The information technology industry, maintains Dan Brennan, resembles nothing so much as the construction industry. How? For starters, about the same amount of money (in the $400 million range) is spent annually on buildings and computer systems in the United States, according to Brennan. Both industries are project based. The systems integrator is equivalent to the general contractor--and both are evaluated in much the same way, says Brennan: "Do they have a track record of successful projects and a reputation for quality? Does a project fall in the sweet spot of their expertise, and do they have the resources to deliver?"
But there's a significant difference between the two industries, he adds: "You almost never see a building start up and not be completed." Why is it that so many technology projects are derailed? According to Brennan, one overlooked reason is the absence of surety bonds to keep IT projects on track.
Each year, about $3 billion worth of surety bonds are generated by construction projects, says Brennan, compared with a mere $8 million for IT (mostly for government work). "The buildings are bonded," he says. "It provides a mechanism for keeping the project going. There's a lot of motivation to finish the project." As principal and co-founder of Gladwyne Software Surety (www.itsurety.com), in King of Prussia, Pa., Brennan thinks surety bonds for technology implementations is an idea whose time has come.
Founded last year, Gladwyne's principal business is conducting prospective risk assessments and ongoing audits of IT projects. Now, it offers IT surety bonds, which guarantee on-time, on-budget implementation of technology projects. The bond is offered in conjunction with Gladwyne's own engagements and with KPMG LLP software implementations that include Pivotal Corp.'s (www.pivotal.com) customer relationship management software. The predictability and reliability of KPMG's Pivotal implementations make bonding eminently feasible, says Brennan.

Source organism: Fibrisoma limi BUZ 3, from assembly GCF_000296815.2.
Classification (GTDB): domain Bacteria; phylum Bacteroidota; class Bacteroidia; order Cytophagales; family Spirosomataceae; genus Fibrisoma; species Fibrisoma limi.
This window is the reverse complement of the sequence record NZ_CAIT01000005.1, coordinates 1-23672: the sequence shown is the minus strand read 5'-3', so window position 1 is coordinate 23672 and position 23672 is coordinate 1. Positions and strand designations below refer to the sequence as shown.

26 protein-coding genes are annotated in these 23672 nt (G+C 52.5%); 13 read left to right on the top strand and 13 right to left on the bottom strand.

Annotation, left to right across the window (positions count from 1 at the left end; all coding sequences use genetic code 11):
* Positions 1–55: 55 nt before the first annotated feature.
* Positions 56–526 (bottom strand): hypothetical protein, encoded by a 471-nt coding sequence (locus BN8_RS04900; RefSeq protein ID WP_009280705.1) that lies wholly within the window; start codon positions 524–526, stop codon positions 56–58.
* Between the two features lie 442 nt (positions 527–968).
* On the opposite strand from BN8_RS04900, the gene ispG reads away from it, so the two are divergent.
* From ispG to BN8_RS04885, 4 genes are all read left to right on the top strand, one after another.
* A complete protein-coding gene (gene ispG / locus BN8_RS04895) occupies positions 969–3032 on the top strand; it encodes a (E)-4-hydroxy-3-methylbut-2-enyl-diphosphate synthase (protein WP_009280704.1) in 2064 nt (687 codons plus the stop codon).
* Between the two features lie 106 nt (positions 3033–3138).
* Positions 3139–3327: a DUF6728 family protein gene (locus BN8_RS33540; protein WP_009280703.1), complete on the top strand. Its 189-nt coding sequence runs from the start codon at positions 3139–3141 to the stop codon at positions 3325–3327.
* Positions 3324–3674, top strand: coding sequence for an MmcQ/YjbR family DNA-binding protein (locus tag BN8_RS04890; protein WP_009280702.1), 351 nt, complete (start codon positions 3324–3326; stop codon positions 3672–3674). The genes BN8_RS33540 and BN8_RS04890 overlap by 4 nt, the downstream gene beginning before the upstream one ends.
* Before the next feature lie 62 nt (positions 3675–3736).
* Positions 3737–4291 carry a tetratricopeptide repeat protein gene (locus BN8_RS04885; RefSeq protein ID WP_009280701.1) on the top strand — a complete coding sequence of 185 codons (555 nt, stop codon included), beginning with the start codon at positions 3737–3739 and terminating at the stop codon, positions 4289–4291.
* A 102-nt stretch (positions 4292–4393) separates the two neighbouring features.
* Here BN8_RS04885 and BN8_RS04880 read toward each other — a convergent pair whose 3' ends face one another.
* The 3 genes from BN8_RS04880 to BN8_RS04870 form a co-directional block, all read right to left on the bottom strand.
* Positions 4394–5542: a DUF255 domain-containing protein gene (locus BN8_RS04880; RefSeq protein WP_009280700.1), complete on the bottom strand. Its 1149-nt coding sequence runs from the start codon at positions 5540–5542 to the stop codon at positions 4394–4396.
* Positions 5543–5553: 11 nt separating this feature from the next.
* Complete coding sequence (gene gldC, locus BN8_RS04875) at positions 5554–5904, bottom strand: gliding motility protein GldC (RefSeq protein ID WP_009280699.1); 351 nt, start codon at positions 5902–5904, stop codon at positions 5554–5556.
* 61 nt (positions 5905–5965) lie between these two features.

At press time, Gladwyne hadn't issued a bond yet, but Brennan says it's close to doing so. Several triple-A insurance companies have been lined up, three clients are in the assessment phase, "and about 30 deals are in the pipeline," claims Brennan.
One Gladwyne risk-management client is The Jackson Laboratory, a world-renowned genetic research institute in Bar Harbor, Maine. Jackson Laboratory (annual revenues: $67 million) is embarking on an Oracle ERP implementation, and if it decides to sign a fixed-price contract with Oracle Consulting Services, the institute will probably purchase a surety bond, according to CFO Lee Wilbur.
Brennan says he's never met a CFO who didn't like the idea of an IT surety bond, and Wilbur, who previously participated in two SAP installations in Europe, is no exception. "A surety bond works well if you have a fixed-fee contract," says Wilbur. "It keeps you and the provider focused." A bond would also reassure Jackson Laboratory's board that the ERP project won't spin out of control. The cost would be 1 percent of the project cost, says Wilbur.
Commonality and standardization characterize the construction industry, observes Brennan, and he believes that bonding and risk management can drive standardization in information technology. In the future, surety bonds for IT projects will be commonplace, he hopes. But for now, Gladwyne just wants to get the ball rolling.
Participants in a 1999 survey of shared- services organizations reported an average ROI of 27 percent, according to Deloitte Consulting LLC (www.dc.com). Deloitte, in conjunction with International Data Corp., interviewed project leaders at 53 companies in North America and Europe.
The processes in shared services tend to fall into five broad process bands, says Deloitte: order to cash, procurement to payment, recording to reporting, employee services, and IT management.
Some of the survey respondents are also outsourcing support processes. The most frequently outsourced functions are payroll (17 percent), IT support (11 percent), and accounts payable (9 percent). Companies most likely to outsource processes have mature shared-services operations, reports Deloitte. Why? They understand what it costs to operate a given function on a standardized basis, and can thus evaluate external outsourcing providers, explains Andre Pienaar, a Deloitte principal and co-leader of the firm's shared- services practice in the Americas.
Top 10 processes in shared services: